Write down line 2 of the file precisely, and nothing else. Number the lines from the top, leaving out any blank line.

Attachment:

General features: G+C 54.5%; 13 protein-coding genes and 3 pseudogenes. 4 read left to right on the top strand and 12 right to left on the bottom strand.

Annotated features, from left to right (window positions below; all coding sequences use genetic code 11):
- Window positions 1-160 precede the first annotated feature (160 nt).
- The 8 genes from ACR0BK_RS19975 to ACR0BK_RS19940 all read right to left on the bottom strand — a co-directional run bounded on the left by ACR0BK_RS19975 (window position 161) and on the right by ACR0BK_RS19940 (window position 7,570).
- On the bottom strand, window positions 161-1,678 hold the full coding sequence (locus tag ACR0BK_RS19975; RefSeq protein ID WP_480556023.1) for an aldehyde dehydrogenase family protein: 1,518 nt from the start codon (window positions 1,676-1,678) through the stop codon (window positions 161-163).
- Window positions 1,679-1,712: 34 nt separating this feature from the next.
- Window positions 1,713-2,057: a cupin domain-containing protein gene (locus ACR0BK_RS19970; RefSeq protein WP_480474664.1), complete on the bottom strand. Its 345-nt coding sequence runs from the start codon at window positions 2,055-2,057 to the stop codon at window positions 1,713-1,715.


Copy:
Annotated features, from left to right (window positions below; all coding sequences use genetic code 11):